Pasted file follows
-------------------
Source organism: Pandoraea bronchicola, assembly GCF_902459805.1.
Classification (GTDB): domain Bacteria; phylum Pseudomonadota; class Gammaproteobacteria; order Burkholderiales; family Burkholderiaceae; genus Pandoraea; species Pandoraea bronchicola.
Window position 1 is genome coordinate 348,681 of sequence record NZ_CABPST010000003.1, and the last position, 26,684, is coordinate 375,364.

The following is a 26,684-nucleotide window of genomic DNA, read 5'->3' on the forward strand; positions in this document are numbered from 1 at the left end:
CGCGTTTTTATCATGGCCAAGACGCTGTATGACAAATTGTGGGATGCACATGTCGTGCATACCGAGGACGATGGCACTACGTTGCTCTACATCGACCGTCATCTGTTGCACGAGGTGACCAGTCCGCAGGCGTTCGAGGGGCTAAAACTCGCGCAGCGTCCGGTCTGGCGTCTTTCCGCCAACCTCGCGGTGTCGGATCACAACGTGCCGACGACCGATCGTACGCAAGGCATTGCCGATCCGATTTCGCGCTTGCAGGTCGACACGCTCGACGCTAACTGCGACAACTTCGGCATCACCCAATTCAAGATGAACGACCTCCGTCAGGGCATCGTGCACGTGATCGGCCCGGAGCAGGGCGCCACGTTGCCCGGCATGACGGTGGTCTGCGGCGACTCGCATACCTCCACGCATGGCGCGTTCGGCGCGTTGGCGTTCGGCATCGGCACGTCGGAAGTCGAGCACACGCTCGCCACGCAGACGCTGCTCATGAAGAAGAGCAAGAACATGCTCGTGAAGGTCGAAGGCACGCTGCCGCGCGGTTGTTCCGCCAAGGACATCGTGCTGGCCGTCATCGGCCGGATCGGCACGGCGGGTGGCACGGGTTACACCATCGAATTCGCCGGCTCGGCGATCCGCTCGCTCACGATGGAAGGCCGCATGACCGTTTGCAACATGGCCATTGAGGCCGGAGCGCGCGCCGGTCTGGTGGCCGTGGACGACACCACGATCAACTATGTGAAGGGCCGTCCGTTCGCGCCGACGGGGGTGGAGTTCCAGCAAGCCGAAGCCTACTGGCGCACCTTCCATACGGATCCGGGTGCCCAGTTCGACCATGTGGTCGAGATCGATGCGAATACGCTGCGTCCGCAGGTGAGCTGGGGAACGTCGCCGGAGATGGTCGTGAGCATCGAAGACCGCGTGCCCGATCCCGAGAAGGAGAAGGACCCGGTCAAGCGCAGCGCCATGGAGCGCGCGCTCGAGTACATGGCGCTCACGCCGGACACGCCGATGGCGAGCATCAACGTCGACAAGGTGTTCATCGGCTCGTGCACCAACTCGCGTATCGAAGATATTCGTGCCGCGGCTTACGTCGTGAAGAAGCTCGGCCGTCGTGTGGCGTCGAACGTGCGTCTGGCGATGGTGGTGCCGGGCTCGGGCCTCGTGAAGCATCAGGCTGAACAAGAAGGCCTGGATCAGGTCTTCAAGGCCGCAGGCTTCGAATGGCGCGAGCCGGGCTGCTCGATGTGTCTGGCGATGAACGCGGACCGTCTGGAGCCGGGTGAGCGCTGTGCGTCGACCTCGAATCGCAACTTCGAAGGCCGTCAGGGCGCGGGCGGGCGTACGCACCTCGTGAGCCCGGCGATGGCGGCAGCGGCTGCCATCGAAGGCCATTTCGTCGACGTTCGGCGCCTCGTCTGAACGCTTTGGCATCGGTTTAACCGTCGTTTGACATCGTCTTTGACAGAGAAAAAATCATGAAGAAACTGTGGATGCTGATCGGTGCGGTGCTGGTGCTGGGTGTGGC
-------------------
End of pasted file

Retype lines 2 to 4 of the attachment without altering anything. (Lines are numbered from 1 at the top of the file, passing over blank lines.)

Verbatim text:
Classification (GTDB): domain Bacteria; phylum Pseudomonadota; class Gammaproteobacteria; order Burkholderiales; family Burkholderiaceae; genus Pandoraea; species Pandoraea bronchicola.
Window position 1 is genome coordinate 348,681 of sequence record NZ_CABPST010000003.1, and the last position, 26,684, is coordinate 375,364.

The following is a 26,684-nucleotide window of genomic DNA, read 5'->3' on the forward strand; positions in this document are numbered from 1 at the left end: